T20 World Cup 2022 – Brad Evans

There was a bit of a stir when Zimbabwe finally unveiled their men’s T20 World Cup kit just days before their first game of the tournament against Ireland on Monday. The purple had been replaced with a fiery yellow, with an image of the bird symbolizing an independent Zimbabwe. This bird isn’t a phoenix, but in that orange against the clear yellow, it looks almost on fire, ready to rise from the ashes.

Which might be appropriate. Because just four months ago, it looked like Zimbabwe wouldn’t have to design a World Cup kit at all. They had just played the T20I series at home against Namibia and Afghanistan and both lost. And in World Cup qualifying, a single defeat could have ruined their chances. Their chances of reaching the tournament were questionable. But they made it.

No player’s fortune encapsulates what Zimbabwe cricket has been through during this period – both rock bottom and rebirth – quite like Brad Evans’. Evans, the 25-year-old fast bowler, made his debut against Namibia in May. Given that Zimbabwe would have lost the final two games of this series, it might have felt more like a victimization ceremony than an initiation.

“As a Zimbabwean team, we’re almost starting from scratch,” he tells ESPNcricinfo. “When I came on, we were losing to Namibia in a five-game T20 series. This is the low point.”

He doesn’t want to talk much about his time under ex-coach Lalchand Rajput, pointing out that he wasn’t there long enough to form a differentiated opinion. But when he speaks of Dave Houghton’s arrival, he straightens in his chair. The eyes sparkle; the contrast he draws does not need to be put into words.

“Forget the cricket. The dressing room between the two shows I played is such a different place. It’s cheerful, the boys are joking. It’s just a happier place,” Evans said. “The only thing Dave came in and did is say, ‘Guys, I don’t care if you guys come out, but I want you guys to play your shots. I’ll be like, “Oh my god, what do you think the coach is going to say to him?”

“But Dave will actually just ask him about his thought process and say, ‘Maybe next time try it; but I like the way you hit today. He doesn’t pound guys for doing anything wrong because at the end of the day we are all human.

“If 11 guys are aggressive, there’s a good chance that two or three of them will bail on any given day,” he says. “And on the day that five or six guys leave in one day, we’re going to beat everyone in the world”

Comparisons to Bazball are easy to draw, although in an interview with ESPNcricinfo Houghton declined to elaborate, saying Brendon McCullum is “a little bit bigger player doing it with a little bit bigger team”.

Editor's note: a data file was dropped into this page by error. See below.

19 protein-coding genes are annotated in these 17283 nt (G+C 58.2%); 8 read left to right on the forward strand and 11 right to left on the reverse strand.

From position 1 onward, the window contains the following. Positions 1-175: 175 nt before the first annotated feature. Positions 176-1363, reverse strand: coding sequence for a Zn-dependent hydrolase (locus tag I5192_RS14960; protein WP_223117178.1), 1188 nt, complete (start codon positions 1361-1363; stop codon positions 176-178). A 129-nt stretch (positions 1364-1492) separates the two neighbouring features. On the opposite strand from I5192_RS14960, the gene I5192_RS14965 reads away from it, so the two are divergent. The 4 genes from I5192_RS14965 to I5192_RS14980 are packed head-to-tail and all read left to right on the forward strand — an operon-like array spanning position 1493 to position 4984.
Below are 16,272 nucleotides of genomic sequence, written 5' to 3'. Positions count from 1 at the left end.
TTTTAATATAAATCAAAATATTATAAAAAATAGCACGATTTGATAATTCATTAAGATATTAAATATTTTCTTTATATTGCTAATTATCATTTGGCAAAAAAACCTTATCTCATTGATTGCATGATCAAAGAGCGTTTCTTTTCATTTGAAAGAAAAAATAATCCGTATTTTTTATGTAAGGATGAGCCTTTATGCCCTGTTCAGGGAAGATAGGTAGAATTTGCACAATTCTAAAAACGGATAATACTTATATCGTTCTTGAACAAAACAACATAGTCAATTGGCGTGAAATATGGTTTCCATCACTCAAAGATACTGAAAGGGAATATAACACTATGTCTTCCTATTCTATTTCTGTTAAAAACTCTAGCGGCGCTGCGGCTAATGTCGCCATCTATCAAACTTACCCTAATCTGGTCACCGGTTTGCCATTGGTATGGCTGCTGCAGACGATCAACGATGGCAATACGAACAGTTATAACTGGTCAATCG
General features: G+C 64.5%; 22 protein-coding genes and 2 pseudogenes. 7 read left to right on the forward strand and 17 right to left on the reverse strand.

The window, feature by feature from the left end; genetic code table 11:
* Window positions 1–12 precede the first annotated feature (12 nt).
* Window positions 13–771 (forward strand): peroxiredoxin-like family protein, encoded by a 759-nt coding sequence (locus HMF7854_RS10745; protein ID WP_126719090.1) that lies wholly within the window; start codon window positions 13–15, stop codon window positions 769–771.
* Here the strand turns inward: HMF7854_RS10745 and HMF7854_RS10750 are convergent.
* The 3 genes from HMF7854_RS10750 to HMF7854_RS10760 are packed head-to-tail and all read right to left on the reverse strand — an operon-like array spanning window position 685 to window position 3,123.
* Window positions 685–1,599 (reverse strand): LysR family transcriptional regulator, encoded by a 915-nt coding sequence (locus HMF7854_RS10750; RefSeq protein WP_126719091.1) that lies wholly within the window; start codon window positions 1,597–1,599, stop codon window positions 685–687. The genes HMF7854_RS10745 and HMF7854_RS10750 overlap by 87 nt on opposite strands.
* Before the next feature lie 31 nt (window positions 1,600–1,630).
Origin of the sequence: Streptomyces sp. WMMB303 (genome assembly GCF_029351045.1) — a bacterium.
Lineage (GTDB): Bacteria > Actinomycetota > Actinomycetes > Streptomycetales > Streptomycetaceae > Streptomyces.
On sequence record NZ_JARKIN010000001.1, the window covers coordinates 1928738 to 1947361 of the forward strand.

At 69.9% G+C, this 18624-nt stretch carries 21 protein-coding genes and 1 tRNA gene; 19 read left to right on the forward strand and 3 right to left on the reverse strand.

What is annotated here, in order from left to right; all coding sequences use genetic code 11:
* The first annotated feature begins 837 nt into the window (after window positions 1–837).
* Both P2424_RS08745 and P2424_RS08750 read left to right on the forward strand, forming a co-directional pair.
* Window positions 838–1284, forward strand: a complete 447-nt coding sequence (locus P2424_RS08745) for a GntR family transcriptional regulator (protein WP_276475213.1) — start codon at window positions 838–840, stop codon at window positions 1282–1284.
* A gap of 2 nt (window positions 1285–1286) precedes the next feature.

Evans was part of three of those four campaigns, winning five wickets in an ODI against India and beating Mitchell Starc’s winning runs in Townsville. “I was pretty disappointed though because we needed one to win and I hit the ball and it went for four. “Nobody will even know that I covered Mitchell Starc for four.”

Such excitability would have been unthinkable in May. The confidence — even swagger — that purple speck has bred flows through everything Evans says about his fledgling international career. While Houghton, given his decades of experience, was content to play it down gently, Evans’ youthful exuberance allows him to play up Zimbabwe’s World Cup chances.

“If 11 guys are aggressive, there’s a good chance that two or three of them will bail on any given day,” he says. “And on the day that five or six guys leave in one day, we’re going to beat everyone in the world.”

This statement is followed by a pause, but Evans ends it with a double. “Frankly, we are not untalented cricketers. Anyone can play a cover drive or a sweep shot. Anyone can roll an away swinger. Anyone can spin the ball. The day five or six people fire in a day, there’s no one we can lose to,” he stresses. “We can help big teams. We’re just trying to get going. That’s how we want to play and hopefully the guys will pull together. That’s what we’re looking for.”

His words struggle to keep up with his emotions, and it almost feels like he’s having an impromptu team chat. It’s suddenly clear just how much buy-in Houghton was able to pull off in such a short amount of time.